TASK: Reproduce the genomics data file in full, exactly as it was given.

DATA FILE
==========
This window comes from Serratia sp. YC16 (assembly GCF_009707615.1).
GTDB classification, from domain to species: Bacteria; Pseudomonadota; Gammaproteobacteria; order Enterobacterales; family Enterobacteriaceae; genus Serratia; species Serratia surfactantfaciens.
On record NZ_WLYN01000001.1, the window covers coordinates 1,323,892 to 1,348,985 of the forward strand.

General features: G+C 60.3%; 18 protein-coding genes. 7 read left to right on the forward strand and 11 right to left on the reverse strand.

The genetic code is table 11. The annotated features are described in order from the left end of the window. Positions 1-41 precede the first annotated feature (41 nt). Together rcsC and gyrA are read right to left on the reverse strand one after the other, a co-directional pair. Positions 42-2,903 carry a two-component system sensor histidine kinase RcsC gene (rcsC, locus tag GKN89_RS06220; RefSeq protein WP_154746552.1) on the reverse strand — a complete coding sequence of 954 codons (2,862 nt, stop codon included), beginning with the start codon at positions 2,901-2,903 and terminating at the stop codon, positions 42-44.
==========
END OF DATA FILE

This window comes from Serratia sp. YC16 (assembly GCF_009707615.1).
GTDB classification, from domain to species: Bacteria; Pseudomonadota; Gammaproteobacteria; order Enterobacterales; family Enterobacteriaceae; genus Serratia; species Serratia surfactantfaciens.
On record NZ_WLYN01000001.1, the window covers coordinates 1,323,892 to 1,348,985 of the forward strand.

General features: G+C 60.3%; 18 protein-coding genes. 7 read left to right on the forward strand and 11 right to left on the reverse strand.

The genetic code is table 11. The annotated features are described in order from the left end of the window. Positions 1-41 precede the first annotated feature (41 nt). Together rcsC and gyrA are read right to left on the reverse strand one after the other, a co-directional pair. Positions 42-2,903 carry a two-component system sensor histidine kinase RcsC gene (rcsC, locus tag GKN89_RS06220; RefSeq protein WP_154746552.1) on the reverse strand — a complete coding sequence of 954 codons (2,862 nt, stop codon included), beginning with the start codon at positions 2,901-2,903 and terminating at the stop codon, positions 42-44.